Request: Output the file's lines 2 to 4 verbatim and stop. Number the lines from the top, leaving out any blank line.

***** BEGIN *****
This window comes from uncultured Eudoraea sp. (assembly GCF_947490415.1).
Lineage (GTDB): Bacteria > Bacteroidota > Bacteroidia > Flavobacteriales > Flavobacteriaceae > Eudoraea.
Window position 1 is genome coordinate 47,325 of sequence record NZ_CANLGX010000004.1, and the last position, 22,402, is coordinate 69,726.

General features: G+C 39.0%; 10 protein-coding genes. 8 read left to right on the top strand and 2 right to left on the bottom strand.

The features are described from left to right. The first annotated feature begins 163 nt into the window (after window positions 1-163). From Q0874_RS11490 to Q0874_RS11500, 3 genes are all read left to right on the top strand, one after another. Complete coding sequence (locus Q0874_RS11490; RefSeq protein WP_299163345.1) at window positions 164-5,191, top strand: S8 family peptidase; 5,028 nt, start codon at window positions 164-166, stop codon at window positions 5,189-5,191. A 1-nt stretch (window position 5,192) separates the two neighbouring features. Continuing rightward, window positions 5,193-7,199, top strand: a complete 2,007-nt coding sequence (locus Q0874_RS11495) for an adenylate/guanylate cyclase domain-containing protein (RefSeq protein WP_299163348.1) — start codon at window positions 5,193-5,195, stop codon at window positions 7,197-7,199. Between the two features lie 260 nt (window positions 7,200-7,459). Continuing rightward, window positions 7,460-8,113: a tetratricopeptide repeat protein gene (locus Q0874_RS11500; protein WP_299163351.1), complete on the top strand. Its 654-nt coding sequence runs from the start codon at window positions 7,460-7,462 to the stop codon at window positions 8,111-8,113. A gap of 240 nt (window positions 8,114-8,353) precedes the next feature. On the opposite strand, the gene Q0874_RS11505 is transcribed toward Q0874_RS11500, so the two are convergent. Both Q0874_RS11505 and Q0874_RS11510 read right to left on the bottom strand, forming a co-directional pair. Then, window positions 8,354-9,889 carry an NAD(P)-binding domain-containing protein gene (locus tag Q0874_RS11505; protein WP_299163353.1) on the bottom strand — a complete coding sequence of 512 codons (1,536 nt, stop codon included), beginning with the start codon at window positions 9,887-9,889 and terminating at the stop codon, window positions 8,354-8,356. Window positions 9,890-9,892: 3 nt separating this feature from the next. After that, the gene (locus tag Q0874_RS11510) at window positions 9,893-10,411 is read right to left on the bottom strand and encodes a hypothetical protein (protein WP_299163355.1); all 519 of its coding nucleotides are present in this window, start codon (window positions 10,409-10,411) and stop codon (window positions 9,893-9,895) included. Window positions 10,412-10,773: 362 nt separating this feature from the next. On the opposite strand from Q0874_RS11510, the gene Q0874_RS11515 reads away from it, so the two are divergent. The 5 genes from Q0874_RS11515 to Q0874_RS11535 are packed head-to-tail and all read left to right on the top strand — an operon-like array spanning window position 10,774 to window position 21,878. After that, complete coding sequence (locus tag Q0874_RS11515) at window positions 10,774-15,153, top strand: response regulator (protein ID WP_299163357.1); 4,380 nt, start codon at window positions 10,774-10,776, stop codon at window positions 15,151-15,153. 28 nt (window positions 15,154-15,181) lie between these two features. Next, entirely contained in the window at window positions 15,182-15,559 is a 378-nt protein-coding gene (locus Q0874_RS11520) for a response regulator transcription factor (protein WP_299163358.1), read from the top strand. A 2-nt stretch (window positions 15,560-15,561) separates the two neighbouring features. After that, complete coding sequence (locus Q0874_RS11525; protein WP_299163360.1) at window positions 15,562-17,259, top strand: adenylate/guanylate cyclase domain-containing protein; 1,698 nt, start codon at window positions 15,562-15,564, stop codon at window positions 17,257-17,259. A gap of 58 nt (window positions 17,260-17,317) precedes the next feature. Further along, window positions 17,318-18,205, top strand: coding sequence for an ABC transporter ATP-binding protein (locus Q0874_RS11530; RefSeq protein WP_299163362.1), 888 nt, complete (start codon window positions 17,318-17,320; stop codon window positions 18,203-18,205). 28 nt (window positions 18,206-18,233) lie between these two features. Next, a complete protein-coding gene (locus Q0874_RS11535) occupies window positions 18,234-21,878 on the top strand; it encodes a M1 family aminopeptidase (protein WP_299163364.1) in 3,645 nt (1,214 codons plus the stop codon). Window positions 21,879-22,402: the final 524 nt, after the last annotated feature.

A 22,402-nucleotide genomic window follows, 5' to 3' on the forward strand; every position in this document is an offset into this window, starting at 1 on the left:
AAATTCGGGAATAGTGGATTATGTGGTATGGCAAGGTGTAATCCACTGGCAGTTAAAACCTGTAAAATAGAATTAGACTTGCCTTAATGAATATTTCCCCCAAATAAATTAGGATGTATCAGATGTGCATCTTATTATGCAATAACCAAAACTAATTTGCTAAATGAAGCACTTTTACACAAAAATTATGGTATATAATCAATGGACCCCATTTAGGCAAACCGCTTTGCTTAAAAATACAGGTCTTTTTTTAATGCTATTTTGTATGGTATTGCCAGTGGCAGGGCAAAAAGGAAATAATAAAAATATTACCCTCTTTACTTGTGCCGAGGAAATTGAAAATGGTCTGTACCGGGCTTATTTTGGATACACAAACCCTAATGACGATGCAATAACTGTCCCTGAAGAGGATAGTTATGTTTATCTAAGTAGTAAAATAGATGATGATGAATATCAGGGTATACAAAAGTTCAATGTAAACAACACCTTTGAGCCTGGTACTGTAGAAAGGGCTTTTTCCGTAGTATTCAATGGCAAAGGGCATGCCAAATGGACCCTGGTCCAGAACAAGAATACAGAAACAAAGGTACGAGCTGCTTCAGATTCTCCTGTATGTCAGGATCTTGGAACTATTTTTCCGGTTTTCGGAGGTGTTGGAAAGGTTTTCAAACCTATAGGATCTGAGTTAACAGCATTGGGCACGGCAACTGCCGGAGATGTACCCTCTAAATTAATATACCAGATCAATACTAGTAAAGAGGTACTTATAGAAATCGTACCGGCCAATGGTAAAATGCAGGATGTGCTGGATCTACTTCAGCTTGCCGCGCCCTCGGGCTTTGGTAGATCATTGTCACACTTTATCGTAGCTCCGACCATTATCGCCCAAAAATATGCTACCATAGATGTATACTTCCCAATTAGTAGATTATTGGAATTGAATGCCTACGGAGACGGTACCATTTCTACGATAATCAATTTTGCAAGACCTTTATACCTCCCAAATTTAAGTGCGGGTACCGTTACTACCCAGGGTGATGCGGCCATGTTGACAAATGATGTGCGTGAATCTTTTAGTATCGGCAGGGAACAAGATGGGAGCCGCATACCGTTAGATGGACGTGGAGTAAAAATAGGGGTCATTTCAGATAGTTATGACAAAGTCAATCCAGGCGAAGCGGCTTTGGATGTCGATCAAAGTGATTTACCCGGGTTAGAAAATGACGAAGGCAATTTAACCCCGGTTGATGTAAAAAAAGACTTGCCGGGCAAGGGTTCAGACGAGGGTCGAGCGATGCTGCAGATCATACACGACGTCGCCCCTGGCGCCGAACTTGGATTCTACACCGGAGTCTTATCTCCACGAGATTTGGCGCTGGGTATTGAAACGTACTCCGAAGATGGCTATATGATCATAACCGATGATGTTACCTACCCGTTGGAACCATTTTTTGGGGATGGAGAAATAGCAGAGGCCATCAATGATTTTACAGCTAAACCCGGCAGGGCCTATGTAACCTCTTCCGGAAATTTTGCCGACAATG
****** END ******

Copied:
Lineage (GTDB): Bacteria > Bacteroidota > Bacteroidia > Flavobacteriales > Flavobacteriaceae > Eudoraea.
Window position 1 is genome coordinate 47,325 of sequence record NZ_CANLGX010000004.1, and the last position, 22,402, is coordinate 69,726.

General features: G+C 39.0%; 10 protein-coding genes. 8 read left to right on the top strand and 2 right to left on the bottom strand.